When it was learned the Foo Fighters had turned to a polished pop producer for their next album, you could be forgiven for fearing the band was shedding their hard-charging skin.
After listening to "Concrete and Gold," it's clear that's a bunch of fooey.
Greg Kurstin, a member of the indie-pop duo the Bird and the Bee who produced Adele's "Hello," has pushed the band into some harder places over these 11 tracks. The Foos can't stop rocking, even despite an uncredited appearance by Justin Timberlake.
Take the outstanding "Run," which starts with smoldering chords and soft vocals before building into an apex of thrash metal with Grohl impressively reaching deep into his throat, only to repeat the sonic cycle again — and again. This is thrilling, heroic rock, and even harder than the blistering, Grammy-winning single "White Limo" from 2011.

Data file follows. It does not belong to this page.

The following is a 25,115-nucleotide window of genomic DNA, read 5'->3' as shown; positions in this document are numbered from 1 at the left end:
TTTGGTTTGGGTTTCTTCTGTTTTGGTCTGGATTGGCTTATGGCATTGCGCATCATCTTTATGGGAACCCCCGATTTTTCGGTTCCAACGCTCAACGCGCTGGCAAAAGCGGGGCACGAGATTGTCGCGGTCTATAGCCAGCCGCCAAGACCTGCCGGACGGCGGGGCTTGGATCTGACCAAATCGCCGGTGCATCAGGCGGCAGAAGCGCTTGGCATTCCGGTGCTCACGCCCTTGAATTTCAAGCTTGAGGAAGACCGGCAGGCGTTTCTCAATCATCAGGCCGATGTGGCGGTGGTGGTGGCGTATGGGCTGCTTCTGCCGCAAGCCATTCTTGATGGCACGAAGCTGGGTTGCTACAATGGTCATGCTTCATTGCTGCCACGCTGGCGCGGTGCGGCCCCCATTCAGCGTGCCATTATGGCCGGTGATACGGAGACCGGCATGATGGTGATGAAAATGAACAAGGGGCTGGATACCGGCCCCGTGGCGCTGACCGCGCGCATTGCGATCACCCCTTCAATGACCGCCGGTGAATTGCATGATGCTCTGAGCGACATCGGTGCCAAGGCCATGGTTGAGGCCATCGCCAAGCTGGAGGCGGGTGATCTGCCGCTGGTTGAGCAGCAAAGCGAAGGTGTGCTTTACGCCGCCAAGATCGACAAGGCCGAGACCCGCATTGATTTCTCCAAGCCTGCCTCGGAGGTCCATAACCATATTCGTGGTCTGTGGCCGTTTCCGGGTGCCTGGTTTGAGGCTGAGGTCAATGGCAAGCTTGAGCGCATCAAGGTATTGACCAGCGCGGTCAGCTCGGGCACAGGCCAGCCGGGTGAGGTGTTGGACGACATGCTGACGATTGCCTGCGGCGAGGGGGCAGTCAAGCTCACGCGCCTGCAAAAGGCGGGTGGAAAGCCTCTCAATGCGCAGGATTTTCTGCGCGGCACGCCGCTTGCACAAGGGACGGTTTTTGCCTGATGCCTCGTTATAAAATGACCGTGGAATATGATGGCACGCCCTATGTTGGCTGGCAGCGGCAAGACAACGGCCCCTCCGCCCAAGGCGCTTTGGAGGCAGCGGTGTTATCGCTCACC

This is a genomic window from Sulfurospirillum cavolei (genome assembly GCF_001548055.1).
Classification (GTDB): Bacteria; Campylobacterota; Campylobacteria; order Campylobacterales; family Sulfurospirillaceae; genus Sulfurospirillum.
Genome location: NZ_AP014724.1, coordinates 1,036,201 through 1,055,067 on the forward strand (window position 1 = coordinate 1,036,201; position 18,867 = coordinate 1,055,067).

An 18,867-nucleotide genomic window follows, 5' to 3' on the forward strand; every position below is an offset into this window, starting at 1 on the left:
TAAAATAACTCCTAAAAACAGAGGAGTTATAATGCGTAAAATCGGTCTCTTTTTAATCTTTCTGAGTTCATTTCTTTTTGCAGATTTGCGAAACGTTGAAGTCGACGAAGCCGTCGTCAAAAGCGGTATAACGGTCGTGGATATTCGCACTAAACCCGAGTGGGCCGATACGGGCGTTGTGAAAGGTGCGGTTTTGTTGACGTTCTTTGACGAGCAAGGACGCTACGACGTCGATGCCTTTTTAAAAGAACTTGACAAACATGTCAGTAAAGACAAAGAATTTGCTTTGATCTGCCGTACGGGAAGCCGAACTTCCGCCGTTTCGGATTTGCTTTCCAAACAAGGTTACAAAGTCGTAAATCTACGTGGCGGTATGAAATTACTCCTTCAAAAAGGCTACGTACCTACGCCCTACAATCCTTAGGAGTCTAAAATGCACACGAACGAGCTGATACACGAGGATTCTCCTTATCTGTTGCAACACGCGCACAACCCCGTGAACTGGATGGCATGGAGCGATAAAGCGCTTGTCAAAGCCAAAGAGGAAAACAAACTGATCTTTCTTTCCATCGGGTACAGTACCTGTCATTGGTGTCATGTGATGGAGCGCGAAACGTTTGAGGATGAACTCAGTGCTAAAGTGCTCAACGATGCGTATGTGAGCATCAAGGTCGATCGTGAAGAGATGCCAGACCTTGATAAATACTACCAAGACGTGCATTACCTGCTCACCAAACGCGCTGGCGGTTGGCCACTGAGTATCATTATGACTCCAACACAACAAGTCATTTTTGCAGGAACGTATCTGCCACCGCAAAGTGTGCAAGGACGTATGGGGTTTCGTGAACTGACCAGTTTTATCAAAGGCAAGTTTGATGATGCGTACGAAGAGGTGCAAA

"Make It Right" finds the Foos doing their best '70s stomping rock impersonation and it goes down well (listen closely and you'll hear JT offer background harmonizing.) "La Dee Da" is a jolt of glam rock with distorted vocals and nihilistic lyrics. "Dirty Water" is a shimmering, blissed-out slice of '60s-inspired alt-rock with an assist from the Bird and the Bee's Inara George that morphs into a head-banger.
We shouldn't have worried about a total pop sound: With the Foos, you simply can't get anything but full-throttle rock.